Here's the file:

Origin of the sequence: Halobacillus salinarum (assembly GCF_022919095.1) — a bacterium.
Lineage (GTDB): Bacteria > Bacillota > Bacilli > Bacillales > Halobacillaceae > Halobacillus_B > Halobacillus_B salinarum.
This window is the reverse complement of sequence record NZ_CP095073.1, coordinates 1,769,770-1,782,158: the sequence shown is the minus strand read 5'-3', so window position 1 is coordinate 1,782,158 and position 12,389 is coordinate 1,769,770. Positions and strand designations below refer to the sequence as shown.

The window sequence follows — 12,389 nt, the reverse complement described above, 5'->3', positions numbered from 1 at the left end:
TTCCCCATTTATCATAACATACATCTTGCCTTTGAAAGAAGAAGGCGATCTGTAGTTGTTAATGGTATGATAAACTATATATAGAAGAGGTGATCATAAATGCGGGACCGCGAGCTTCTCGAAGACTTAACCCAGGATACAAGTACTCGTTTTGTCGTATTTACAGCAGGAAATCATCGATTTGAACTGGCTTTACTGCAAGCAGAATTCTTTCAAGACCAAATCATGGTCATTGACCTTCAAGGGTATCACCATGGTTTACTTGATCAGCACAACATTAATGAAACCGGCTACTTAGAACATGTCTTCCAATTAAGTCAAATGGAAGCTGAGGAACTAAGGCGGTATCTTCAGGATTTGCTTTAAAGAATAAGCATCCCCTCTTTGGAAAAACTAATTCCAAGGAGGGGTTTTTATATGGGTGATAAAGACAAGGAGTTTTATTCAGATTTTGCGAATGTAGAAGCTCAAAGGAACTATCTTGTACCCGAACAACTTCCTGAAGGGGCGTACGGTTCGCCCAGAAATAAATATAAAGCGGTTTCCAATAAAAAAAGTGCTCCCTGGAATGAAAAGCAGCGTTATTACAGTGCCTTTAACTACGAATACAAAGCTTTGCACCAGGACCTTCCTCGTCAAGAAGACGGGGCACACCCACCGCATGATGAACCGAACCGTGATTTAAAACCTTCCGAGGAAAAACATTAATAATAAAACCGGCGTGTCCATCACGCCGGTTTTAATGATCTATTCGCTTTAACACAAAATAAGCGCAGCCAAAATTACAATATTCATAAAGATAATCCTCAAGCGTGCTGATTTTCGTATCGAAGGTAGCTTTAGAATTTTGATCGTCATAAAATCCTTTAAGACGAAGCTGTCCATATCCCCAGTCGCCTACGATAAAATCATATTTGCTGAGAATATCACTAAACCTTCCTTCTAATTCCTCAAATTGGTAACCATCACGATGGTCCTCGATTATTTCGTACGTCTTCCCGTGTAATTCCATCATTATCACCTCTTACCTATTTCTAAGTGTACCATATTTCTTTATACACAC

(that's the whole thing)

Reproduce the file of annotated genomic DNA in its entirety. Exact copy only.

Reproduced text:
Origin of the sequence: Halobacillus salinarum (assembly GCF_022919095.1) — a bacterium.
Lineage (GTDB): Bacteria > Bacillota > Bacilli > Bacillales > Halobacillaceae > Halobacillus_B > Halobacillus_B salinarum.
This window is the reverse complement of sequence record NZ_CP095073.1, coordinates 1,769,770-1,782,158: the sequence shown is the minus strand read 5'-3', so window position 1 is coordinate 1,782,158 and position 12,389 is coordinate 1,769,770. Positions and strand designations below refer to the sequence as shown.

The window sequence follows — 12,389 nt, the reverse complement described above, 5'->3', positions numbered from 1 at the left end:
TTCCCCATTTATCATAACATACATCTTGCCTTTGAAAGAAGAAGGCGATCTGTAGTTGTTAATGGTATGATAAACTATATATAGAAGAGGTGATCATAAATGCGGGACCGCGAGCTTCTCGAAGACTTAACCCAGGATACAAGTACTCGTTTTGTCGTATTTACAGCAGGAAATCATCGATTTGAACTGGCTTTACTGCAAGCAGAATTCTTTCAAGACCAAATCATGGTCATTGACCTTCAAGGGTATCACCATGGTTTACTTGATCAGCACAACATTAATGAAACCGGCTACTTAGAACATGTCTTCCAATTAAGTCAAATGGAAGCTGAGGAACTAAGGCGGTATCTTCAGGATTTGCTTTAAAGAATAAGCATCCCCTCTTTGGAAAAACTAATTCCAAGGAGGGGTTTTTATATGGGTGATAAAGACAAGGAGTTTTATTCAGATTTTGCGAATGTAGAAGCTCAAAGGAACTATCTTGTACCCGAACAACTTCCTGAAGGGGCGTACGGTTCGCCCAGAAATAAATATAAAGCGGTTTCCAATAAAAAAAGTGCTCCCTGGAATGAAAAGCAGCGTTATTACAGTGCCTTTAACTACGAATACAAAGCTTTGCACCAGGACCTTCCTCGTCAAGAAGACGGGGCACACCCACCGCATGATGAACCGAACCGTGATTTAAAACCTTCCGAGGAAAAACATTAATAATAAAACCGGCGTGTCCATCACGCCGGTTTTAATGATCTATTCGCTTTAACACAAAATAAGCGCAGCCAAAATTACAATATTCATAAAGATAATCCTCAAGCGTGCTGATTTTCGTATCGAAGGTAGCTTTAGAATTTTGATCGTCATAAAATCCTTTAAGACGAAGCTGTCCATATCCCCAGTCGCCTACGATAAAATCATATTTGCTGAGAATATCACTAAACCTTCCTTCTAATTCCTCAAATTGGTAACCATCACGATGGTCCTCGATTATTTCGTACGTCTTCCCGTGTAATTCCATCATTATCACCTCTTACCTATTTCTAAGTGTACCATATTTCTTTATACACAC